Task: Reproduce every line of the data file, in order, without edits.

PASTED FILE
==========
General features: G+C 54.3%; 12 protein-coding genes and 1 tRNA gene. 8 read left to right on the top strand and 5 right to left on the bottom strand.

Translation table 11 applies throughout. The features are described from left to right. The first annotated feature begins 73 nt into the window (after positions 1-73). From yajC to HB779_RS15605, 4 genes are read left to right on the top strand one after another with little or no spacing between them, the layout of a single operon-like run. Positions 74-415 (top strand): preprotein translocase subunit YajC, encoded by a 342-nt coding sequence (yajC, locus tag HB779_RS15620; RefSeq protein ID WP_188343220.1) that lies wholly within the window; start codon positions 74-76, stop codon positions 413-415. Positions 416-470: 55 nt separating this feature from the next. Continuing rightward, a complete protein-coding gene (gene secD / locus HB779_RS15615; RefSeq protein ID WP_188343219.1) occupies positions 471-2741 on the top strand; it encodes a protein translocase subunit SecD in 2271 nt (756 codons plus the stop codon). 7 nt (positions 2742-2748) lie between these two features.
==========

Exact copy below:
General features: G+C 54.3%; 12 protein-coding genes and 1 tRNA gene. 8 read left to right on the top strand and 5 right to left on the bottom strand.

Translation table 11 applies throughout. The features are described from left to right. The first annotated feature begins 73 nt into the window (after positions 1-73). From yajC to HB779_RS15605, 4 genes are read left to right on the top strand one after another with little or no spacing between them, the layout of a single operon-like run. Positions 74-415 (top strand): preprotein translocase subunit YajC, encoded by a 342-nt coding sequence (yajC, locus tag HB779_RS15620; RefSeq protein ID WP_188343220.1) that lies wholly within the window; start codon positions 74-76, stop codon positions 413-415. Positions 416-470: 55 nt separating this feature from the next. Continuing rightward, a complete protein-coding gene (gene secD / locus HB779_RS15615; RefSeq protein ID WP_188343219.1) occupies positions 471-2741 on the top strand; it encodes a protein translocase subunit SecD in 2271 nt (756 codons plus the stop codon). 7 nt (positions 2742-2748) lie between these two features.